Finney is a Christian, Doc is an atheist, and Jake believes there is a God but he is not sure that it matters.  The rest of Alcorn’s book is a telling of what happens to Finney in Heaven, Doc in Hell, and Jake on earth.  

The story of the “not an accident” is interesting and brings some thought-provoking questions forward.  I liked that part of the book.  The second part of the story about the men and their spiritual journeys I have mixed feelings about.

We follow Finney around Heaven and hear some conversations between Finney and his guardian angel and with people who died before he did, one of those being a daughter.  I did not find the images of Heaven very compelling.  It was a bit too ethereal for me and I did not like this part.  Then we find Doc in Hell.  I loved this part.   Pages 338-345  are a must read.  It is the best description of Hell I have ever read.  Jake’s journey is also followed and is sometimes difficult but in the end rewarding.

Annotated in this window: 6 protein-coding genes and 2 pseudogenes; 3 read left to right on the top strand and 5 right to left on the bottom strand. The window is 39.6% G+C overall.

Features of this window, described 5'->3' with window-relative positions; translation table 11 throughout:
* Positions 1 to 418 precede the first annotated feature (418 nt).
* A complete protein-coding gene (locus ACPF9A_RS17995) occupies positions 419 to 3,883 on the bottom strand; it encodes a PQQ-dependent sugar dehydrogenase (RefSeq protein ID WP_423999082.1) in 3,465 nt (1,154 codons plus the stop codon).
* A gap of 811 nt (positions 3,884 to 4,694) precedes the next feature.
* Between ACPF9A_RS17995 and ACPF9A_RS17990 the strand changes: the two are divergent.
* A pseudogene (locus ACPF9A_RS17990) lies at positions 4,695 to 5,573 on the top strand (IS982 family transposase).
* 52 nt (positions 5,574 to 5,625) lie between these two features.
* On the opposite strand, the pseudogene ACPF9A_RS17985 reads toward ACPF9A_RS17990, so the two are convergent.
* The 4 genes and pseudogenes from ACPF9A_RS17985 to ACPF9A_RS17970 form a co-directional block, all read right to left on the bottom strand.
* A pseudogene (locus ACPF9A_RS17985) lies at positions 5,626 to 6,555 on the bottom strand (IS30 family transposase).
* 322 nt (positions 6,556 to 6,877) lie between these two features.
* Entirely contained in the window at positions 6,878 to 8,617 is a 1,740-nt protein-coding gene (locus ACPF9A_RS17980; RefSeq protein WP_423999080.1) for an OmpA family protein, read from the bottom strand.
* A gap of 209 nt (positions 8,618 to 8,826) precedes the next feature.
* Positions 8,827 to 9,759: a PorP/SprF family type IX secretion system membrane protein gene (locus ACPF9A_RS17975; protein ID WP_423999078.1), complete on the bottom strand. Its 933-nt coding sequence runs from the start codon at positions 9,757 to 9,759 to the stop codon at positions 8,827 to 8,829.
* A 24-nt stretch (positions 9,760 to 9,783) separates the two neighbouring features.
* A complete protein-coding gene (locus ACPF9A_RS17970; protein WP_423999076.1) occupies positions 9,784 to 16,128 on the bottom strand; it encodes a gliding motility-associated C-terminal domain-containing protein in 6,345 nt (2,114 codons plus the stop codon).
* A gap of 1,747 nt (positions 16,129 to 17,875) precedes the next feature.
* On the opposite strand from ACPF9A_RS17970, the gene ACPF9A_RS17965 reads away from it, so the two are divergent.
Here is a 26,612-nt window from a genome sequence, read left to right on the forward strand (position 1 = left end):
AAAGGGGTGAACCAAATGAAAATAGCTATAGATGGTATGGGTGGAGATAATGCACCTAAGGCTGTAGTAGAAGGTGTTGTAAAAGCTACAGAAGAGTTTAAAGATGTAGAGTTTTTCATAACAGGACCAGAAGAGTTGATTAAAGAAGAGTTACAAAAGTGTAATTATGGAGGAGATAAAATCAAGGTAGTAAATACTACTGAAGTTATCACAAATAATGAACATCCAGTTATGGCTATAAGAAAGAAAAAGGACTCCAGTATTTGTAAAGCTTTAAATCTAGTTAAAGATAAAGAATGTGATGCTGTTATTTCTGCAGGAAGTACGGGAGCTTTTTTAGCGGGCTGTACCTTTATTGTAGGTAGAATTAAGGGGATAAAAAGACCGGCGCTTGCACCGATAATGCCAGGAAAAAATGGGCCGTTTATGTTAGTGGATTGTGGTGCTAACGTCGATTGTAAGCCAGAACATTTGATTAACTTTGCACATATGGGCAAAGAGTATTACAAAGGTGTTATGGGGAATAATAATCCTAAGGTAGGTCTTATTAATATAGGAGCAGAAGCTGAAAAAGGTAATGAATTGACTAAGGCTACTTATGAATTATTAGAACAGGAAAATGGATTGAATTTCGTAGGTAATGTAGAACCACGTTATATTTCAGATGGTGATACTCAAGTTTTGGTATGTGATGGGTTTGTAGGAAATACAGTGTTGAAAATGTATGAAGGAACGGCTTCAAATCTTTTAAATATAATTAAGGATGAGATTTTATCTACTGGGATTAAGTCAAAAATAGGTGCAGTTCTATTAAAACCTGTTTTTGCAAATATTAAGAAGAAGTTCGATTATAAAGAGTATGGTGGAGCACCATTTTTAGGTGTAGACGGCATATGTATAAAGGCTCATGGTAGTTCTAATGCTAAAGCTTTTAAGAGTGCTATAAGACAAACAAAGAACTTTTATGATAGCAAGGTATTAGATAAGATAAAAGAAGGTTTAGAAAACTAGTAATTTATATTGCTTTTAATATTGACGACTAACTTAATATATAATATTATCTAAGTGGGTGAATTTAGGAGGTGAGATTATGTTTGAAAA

Deadline was first published in 1994 and was the first in a series.  Though I did not like every page of this book I will read the ones that followed…in hopes of more gems like the Hell in Deadline.  Made the book a winner in my eyes.  Well done, Mr. Alcorn.

75px-The-black-cat1_thumb.jpgThis book was sent to me free of charge by WaterBrook Multnomah Publishers 
in exchange for this review.

Blogging (120x60)

Black Cat · Christian · Monday · Uncategorized

Monday, the practice of private worship…

A Black Cat Book Review